Monte-Carlo Simulation of γ-ray and Fast Neutron Radiolysis of Liquid Water and 0.4 M H2SO4 Solutions at Temperatures up to 325oC
Monte-Carlo simulations were used to study the radiolysis of liquid water at 25-325 ο C when subjected to low linear energy transfer (LET) of 60 Co γ-ray radiation and fast neutrons of 2 and 0.8 MeV. The energy deposited in the early stage of 60 Co γ-ray irradiation was approximated by considering short segments (~150 µm) of 300 MeV proton tracks, corresponding to an average LET of ~0.3 keV/µm. In case of 2 MeV fast neutrons, the energy deposited was considered by using short segments (~5 µm)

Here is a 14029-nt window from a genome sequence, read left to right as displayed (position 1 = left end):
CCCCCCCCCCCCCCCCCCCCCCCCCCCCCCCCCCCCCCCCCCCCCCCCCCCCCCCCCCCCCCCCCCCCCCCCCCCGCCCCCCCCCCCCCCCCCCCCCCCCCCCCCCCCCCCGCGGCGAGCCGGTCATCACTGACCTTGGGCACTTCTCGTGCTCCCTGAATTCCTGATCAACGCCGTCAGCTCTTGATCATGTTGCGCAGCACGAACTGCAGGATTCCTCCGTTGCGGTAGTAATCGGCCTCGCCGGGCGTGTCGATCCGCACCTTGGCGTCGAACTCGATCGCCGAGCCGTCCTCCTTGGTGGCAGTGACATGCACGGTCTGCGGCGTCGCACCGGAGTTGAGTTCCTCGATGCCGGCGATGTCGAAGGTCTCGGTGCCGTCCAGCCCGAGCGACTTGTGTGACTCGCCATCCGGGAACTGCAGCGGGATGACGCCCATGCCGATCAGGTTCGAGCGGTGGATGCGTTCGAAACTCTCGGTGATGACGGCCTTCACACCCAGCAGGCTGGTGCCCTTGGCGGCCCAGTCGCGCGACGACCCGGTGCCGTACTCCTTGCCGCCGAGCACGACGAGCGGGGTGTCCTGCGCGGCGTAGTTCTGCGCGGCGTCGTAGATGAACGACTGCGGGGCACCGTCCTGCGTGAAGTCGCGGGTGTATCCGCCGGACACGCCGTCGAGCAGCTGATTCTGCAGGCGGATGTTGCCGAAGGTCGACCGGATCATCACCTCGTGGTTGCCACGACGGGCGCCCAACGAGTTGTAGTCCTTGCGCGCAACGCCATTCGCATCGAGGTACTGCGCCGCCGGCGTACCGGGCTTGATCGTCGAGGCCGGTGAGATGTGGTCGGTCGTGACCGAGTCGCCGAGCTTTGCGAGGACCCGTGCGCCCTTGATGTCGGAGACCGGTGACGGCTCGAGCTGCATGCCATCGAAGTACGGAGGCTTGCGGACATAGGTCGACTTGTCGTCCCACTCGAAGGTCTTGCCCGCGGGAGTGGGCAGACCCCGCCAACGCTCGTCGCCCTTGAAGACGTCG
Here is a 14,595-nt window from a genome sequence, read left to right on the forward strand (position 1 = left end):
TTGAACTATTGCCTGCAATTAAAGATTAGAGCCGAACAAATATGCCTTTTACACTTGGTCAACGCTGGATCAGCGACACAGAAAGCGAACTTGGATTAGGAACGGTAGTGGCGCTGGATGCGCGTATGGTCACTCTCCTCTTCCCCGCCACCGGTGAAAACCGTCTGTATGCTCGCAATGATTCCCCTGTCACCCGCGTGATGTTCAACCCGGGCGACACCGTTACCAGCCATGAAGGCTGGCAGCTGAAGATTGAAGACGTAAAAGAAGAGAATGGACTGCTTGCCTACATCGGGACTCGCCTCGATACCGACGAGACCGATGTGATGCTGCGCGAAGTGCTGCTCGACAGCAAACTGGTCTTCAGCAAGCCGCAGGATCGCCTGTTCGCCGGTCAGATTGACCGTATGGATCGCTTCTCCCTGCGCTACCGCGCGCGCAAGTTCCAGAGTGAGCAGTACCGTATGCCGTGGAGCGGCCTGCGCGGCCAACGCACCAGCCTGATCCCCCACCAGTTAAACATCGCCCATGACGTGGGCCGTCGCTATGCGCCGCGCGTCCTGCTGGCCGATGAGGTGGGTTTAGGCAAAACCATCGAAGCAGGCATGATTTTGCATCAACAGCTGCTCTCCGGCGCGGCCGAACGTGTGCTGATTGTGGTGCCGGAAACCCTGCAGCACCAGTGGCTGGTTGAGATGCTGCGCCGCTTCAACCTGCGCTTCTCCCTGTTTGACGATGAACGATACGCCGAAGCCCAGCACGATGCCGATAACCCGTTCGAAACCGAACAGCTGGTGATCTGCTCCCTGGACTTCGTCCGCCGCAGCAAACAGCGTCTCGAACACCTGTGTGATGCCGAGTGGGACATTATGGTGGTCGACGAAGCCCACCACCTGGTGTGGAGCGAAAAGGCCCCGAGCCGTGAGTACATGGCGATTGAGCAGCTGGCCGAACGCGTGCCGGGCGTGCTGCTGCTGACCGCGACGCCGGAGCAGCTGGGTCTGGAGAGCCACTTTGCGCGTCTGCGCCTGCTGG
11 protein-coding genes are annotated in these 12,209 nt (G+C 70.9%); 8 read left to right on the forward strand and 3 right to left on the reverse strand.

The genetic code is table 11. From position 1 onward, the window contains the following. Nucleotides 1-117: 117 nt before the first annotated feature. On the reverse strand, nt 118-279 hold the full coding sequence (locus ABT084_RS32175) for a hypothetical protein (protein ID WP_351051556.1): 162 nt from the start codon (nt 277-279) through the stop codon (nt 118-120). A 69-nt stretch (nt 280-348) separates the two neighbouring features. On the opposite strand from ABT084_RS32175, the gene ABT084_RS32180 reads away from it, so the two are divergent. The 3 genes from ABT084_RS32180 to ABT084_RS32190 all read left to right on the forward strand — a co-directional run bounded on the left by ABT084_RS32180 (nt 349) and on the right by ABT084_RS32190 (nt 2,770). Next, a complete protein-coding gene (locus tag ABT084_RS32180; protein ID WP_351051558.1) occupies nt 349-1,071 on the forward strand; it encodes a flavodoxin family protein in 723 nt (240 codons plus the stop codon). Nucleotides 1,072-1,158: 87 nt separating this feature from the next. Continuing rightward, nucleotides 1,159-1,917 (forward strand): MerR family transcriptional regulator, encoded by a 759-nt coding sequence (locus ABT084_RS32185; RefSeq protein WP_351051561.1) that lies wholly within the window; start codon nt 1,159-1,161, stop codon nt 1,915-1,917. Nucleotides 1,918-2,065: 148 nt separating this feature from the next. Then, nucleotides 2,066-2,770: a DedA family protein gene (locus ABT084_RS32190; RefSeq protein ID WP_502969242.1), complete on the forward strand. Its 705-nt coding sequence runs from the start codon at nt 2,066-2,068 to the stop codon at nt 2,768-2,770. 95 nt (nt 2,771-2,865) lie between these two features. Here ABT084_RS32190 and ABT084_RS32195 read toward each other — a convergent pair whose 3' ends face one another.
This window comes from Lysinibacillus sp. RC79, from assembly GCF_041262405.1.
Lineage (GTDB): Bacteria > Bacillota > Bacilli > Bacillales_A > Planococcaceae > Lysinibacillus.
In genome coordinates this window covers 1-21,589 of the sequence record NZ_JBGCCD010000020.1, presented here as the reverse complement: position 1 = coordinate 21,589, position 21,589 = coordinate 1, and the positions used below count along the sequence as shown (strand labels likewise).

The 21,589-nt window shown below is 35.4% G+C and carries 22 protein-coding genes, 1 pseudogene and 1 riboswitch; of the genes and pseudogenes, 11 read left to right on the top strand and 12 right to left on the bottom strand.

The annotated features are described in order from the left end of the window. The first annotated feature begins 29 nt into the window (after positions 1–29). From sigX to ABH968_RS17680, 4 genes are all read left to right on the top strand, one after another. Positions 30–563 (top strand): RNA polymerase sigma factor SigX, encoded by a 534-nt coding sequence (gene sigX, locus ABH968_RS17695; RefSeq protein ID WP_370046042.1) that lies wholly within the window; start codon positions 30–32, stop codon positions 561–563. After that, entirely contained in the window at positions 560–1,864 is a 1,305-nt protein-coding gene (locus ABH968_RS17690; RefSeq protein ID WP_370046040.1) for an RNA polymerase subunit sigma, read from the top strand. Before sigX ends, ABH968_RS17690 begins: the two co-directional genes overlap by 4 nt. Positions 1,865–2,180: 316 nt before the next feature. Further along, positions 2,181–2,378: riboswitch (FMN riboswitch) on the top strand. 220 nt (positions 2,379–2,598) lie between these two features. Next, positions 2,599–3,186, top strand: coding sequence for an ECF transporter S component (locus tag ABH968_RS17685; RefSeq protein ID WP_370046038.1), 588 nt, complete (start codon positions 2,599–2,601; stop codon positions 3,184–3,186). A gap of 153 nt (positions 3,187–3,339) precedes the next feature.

... segments (~5 µm) of energy at 1.264, 0.465, 0.171, 0.063 and 0.24 MeV. 0.8 MeV fast neutrons were approximated by 0.505, 0.186, 0.069 and 0.025 MeV protons. The effect of 0.4 M H 2 SO 4 solution on radiolysis was also studied by this method for both 60 Co γ-rays and 0.8 MeV fast neutrons. The simulated results at the time of 10 -7 s after irradiation were obtained and compared with the available experimental results published by other researchers to be in excellent agreement with them over the entire temperature ranges and radiation sources studied. Except for g(H 2 ) that increase with temperature rises, the general behaviors of higher radical products and lower molecular products at higher temperatures were obtained. The LET effect is also validated by this study, showing that the increase in LET would yield higher molecular and lower radical products. Studies on 0.4 M H 2 SO 4 solutions also show good agreement between the computed and experimental data for γ-ray irrradiation: the presence of 0.4 M H + , except for g(H 2 ) that gives lower value at 25 ο C and higher value at 325 ο C, gives the higher values for radicals and g(H 2 O 2 ) at 25 ο C and lower values at 325 ο C, compared with that for neutral water. The computed data show good agreement with the experimental data for 0.4 M H 2 SO 4 solutions induced by 0.8 MeV fast neutrons, except for g(H 2 ) and g(H • ) that gives good agreement up to 50 ο C, then the opposite tendencies with the further temperature rises. However, the simulated fast neutron radiolysis on acidic demonstrates similar tendencies on temperature dependence with that for simulated 60 Co γ-radiolysis, but in different magnitude. For better understanding, more experimental data for fast neutrons are needed, especially under the acidic conditions.